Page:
Pricing a home to sell might seem like a simple and straightforward process, especially in the booming real estate market that we have become accustomed to over the last several years. After all, the Internet has armed consumers with heaps of relevant home sales data, making it easier to analyze recent area sales, neighborhood trends, etc. Consumer friendly sites such as Zillow, Redfin, Trulia, Realtor.com, etc. all provide useful information to those looking to sell or purchase a home.
With local prices at all-time highs, many homeowners are taking advantage of the equity they’ve accumulated and cashing in on sometimes unfathomable amounts of money. So, it’s easy to understand why a homeowner may tend to want to “shoot for the stars” and price their home at an unrealistically high list price. However, is this the wisest pricing strategy when it comes to getting your home sold within a reasonable amount of time and at the highest possible price? Absolutely not.
In our experience, most savvy buyers are unwilling to just blindly pay whatever price a homeowner puts out as the asking price. Even though it seems that way with many homes selling way above the list, oftentimes by $50K to $100K or more. Remember, a home is only worth what a buyer is willing to pay. What is the best strategy for pricing your home so that it will draw in prospective buyers and encourage them to offer on your home versus other homes on the market? The most effective way to get buyers to show up and make offers is to price your home within a reasonable range. Establishing a reasonable price range, along with maximizing your exposure with professional photography and aggressive marketing, has proven too be a solid recipe for drawing in buyers and getting them to take action.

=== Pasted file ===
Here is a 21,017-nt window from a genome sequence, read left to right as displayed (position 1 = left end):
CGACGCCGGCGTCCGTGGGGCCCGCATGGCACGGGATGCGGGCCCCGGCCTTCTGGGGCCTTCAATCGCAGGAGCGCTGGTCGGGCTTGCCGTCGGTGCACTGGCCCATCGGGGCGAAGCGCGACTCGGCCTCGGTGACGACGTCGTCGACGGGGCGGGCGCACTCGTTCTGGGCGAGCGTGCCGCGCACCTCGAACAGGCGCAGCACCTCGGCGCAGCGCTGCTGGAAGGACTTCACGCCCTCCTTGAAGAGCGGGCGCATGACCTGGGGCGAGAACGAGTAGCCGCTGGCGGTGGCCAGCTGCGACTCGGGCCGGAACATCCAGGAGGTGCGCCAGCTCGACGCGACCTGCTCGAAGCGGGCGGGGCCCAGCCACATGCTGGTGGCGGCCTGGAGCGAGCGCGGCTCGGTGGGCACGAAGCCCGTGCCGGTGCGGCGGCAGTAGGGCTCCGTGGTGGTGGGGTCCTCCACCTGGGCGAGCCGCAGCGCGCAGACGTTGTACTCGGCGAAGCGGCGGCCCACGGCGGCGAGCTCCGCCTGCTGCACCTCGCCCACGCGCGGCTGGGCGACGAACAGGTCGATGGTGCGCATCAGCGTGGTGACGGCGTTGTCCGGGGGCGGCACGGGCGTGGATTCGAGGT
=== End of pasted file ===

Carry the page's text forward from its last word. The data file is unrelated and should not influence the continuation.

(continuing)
To determine what a fair price range is, it is imperative to use relevant and retrospective home sales data in the area. Ideally, in a rapidly evolving market, you want to use sales data from the last 90 days, if possible, and up to 180 days. How fast are the homes selling (Days on Market)? How much above list are they going? How were those homes being priced? Look closely at “comparable” characteristics (i.e. bed and bath count, home and lot size, location, views, etc.) and amenities (i.e. high-end kitchen & baths, unique finishes, pool, etc.). Keep in mind that price per square foot may not always be the most important factor either. Determining your price based solely on this factor can be a crucial mistake that may deter buyers from pursuing your home.
Conversely, undervaluing or pricing your home too low may cause you to leave money on the table, which could also limit your future buying power. When priced too low, buyers may also think there is a problem with your home. Therefore, pricing your home properly from the start will save you more time and money than your initial price reduction.
Mike Harper and Peter Hazdovac are both licensed Realtors® with Keller Williams Realty. For more info, visit www.harperhazdovac.com.